Great Wolf has enhanced its proprietary amenities in 2010, first with the acquisition of a majority stake in Creative Kingdoms, LLC, developer and operator of technology-based, interactive quest adventure experiences MagiQuest in June and then with the pink carpet opening of its first, freestanding Scooops Kid Spa at the Mall of America (Bloomington) in August.
Blooloop: Please can you tell us what your strategy is for Great Wolf’s proprietary amenities?
Schaefer: There is only so much time people will spend in the water park and because they’re staying overnight we want to be able to offer them what we call “wolf moments” or experiences that they could enjoy as a family. We found that for us offering something that nobody has is really important, so we spent time finding and creating. Scooops was a creation for my daughter; she loved going to spas and I don’t like that “shh be quiet” so I created a Scooops product line. You know those are the fun things that we get to do in our business because we’re 100% focussed on families. Everything we think about every day is how do we entertain the families, what can we do that’s unique, how can we take a trend like kids enjoying spas and create something out of it. It’s fun and kids love it, so now taking it outside of the lodge is a nice opportunity for us for a little bit of brand extension. It’s not a huge growth vehicle but we do believe that having that expertise in family entertainment allows us to take some of these products and grow them.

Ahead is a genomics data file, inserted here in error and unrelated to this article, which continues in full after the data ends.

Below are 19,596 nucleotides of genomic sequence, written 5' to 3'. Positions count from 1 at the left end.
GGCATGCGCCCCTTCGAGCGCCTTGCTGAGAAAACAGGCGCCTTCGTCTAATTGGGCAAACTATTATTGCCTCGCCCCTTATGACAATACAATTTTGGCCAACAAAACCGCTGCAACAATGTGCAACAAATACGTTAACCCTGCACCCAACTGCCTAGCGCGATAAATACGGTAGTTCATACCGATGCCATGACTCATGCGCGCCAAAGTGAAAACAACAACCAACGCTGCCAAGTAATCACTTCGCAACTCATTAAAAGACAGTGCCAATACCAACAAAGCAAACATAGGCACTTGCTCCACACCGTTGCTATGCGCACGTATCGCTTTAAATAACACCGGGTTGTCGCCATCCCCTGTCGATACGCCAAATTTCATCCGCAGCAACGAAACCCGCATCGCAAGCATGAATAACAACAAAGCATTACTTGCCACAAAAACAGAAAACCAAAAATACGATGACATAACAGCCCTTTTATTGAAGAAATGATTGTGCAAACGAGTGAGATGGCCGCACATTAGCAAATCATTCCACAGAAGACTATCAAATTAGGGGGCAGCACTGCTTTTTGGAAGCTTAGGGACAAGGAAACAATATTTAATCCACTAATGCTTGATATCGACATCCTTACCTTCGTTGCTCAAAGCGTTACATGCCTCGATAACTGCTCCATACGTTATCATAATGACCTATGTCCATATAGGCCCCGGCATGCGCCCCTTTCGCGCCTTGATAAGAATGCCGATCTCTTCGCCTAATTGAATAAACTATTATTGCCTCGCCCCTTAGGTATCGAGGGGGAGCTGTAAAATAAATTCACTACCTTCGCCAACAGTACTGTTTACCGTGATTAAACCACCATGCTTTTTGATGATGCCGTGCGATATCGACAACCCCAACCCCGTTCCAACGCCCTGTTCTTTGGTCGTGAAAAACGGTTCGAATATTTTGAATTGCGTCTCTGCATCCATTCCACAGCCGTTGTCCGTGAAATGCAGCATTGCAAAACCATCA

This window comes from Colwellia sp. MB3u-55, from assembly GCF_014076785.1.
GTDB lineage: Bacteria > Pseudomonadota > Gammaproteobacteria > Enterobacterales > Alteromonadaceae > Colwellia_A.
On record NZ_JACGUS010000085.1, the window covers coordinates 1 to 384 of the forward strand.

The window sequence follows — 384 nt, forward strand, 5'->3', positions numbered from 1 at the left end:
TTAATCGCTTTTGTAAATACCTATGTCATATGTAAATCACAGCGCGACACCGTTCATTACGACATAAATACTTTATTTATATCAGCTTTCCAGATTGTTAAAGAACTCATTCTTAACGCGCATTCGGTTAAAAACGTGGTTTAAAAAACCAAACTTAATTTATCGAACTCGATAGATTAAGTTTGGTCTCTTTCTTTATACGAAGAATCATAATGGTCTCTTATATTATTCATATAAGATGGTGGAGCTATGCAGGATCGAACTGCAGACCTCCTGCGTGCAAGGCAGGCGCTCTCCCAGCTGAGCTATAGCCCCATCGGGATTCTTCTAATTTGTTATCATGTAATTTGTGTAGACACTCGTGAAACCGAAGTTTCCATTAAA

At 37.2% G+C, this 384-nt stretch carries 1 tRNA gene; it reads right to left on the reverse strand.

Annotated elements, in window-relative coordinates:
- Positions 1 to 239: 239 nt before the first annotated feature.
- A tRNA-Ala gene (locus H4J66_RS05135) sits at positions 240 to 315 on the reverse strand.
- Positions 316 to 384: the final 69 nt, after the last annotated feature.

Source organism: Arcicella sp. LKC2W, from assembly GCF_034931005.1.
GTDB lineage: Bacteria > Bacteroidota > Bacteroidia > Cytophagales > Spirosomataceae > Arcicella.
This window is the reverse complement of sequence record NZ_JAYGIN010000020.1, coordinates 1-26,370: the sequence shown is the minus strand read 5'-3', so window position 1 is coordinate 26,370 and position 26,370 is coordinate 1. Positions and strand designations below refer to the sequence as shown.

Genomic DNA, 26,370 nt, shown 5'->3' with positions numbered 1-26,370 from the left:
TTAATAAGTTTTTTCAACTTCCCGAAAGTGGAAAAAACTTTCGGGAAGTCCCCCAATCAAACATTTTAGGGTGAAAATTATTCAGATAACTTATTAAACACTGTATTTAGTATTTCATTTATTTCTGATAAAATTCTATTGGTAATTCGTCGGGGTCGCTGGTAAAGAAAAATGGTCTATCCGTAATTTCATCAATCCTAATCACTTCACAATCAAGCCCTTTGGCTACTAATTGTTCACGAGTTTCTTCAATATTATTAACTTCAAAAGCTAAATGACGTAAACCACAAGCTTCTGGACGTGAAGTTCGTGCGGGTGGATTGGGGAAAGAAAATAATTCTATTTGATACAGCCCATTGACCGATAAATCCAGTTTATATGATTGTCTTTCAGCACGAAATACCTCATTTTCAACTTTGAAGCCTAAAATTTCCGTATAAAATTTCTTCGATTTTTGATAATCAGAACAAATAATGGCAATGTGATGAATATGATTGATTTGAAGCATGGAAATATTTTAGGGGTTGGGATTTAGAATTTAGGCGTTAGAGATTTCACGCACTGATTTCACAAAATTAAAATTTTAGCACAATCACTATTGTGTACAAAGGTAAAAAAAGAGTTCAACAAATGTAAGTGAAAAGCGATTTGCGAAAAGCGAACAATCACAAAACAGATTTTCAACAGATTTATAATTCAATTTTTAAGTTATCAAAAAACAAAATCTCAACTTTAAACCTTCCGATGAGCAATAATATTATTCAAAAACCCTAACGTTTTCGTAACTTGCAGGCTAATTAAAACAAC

Taking a majority interest in Creative Kingdoms was a little bit defensive to protect our proprietary amenity, but we believe also as a company, Creative Kingdoms and what they have in patents and technology opportunities is a huge business model so we took a majority interest to actually be able to help them grow. We run it as a separate company and what we try to lend is additional support and structure for them. So kind of a twofold strategy: offence and defence.
Project Green Wolf